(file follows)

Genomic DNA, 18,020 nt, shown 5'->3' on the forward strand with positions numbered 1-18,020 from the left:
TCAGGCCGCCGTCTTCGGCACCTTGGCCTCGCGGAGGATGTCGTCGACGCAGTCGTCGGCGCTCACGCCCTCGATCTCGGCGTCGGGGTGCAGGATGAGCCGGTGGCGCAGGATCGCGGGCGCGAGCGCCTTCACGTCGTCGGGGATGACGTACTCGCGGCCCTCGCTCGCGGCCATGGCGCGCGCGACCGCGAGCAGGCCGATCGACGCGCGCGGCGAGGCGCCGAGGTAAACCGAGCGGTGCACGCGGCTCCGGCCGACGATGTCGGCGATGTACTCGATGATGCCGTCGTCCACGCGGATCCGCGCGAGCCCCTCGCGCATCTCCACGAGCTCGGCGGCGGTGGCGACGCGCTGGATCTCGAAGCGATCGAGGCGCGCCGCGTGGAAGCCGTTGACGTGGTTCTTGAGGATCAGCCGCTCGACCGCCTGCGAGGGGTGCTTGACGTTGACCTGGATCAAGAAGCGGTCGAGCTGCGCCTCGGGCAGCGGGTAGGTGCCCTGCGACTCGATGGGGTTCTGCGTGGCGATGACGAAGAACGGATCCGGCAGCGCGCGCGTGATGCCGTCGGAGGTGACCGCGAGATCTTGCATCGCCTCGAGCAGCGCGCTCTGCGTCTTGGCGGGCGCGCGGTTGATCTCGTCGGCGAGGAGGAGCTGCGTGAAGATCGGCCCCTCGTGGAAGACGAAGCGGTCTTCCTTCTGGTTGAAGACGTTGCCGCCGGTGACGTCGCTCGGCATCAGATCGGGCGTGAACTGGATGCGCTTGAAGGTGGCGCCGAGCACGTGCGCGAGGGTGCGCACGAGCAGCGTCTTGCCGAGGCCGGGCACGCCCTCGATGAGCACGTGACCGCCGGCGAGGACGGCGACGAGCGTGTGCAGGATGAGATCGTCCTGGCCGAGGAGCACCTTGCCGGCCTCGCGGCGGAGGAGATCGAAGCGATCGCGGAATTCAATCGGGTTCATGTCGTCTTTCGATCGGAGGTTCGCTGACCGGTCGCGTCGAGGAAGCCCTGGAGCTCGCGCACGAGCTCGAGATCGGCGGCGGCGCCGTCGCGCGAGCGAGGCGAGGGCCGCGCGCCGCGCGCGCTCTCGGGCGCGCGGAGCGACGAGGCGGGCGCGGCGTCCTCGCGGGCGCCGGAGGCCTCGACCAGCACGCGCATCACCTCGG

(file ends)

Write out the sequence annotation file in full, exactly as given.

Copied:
Genomic DNA, 18,020 nt, shown 5'->3' on the forward strand with positions numbered 1-18,020 from the left:
TCAGGCCGCCGTCTTCGGCACCTTGGCCTCGCGGAGGATGTCGTCGACGCAGTCGTCGGCGCTCACGCCCTCGATCTCGGCGTCGGGGTGCAGGATGAGCCGGTGGCGCAGGATCGCGGGCGCGAGCGCCTTCACGTCGTCGGGGATGACGTACTCGCGGCCCTCGCTCGCGGCCATGGCGCGCGCGACCGCGAGCAGGCCGATCGACGCGCGCGGCGAGGCGCCGAGGTAAACCGAGCGGTGCACGCGGCTCCGGCCGACGATGTCGGCGATGTACTCGATGATGCCGTCGTCCACGCGGATCCGCGCGAGCCCCTCGCGCATCTCCACGAGCTCGGCGGCGGTGGCGACGCGCTGGATCTCGAAGCGATCGAGGCGCGCCGCGTGGAAGCCGTTGACGTGGTTCTTGAGGATCAGCCGCTCGACCGCCTGCGAGGGGTGCTTGACGTTGACCTGGATCAAGAAGCGGTCGAGCTGCGCCTCGGGCAGCGGGTAGGTGCCCTGCGACTCGATGGGGTTCTGCGTGGCGATGACGAAGAACGGATCCGGCAGCGCGCGCGTGATGCCGTCGGAGGTGACCGCGAGATCTTGCATCGCCTCGAGCAGCGCGCTCTGCGTCTTGGCGGGCGCGCGGTTGATCTCGTCGGCGAGGAGGAGCTGCGTGAAGATCGGCCCCTCGTGGAAGACGAAGCGGTCTTCCTTCTGGTTGAAGACGTTGCCGCCGGTGACGTCGCTCGGCATCAGATCGGGCGTGAACTGGATGCGCTTGAAGGTGGCGCCGAGCACGTGCGCGAGGGTGCGCACGAGCAGCGTCTTGCCGAGGCCGGGCACGCCCTCGATGAGCACGTGACCGCCGGCGAGGACGGCGACGAGCGTGTGCAGGATGAGATCGTCCTGGCCGAGGAGCACCTTGCCGGCCTCGCGGCGGAGGAGATCGAAGCGATCGCGGAATTCAATCGGGTTCATGTCGTCTTTCGATCGGAGGTTCGCTGACCGGTCGCGTCGAGGAAGCCCTGGAGCTCGCGCACGAGCTCGAGATCGGCGGCGGCGCCGTCGCGCGAGCGAGGCGAGGGCCGCGCGCCGCGCGCGCTCTCGGGCGCGCGGAGCGACGAGGCGGGCGCGGCGTCCTCGCGGGCGCCGGAGGCCTCGACCAGCACGCGCATCACCTCGG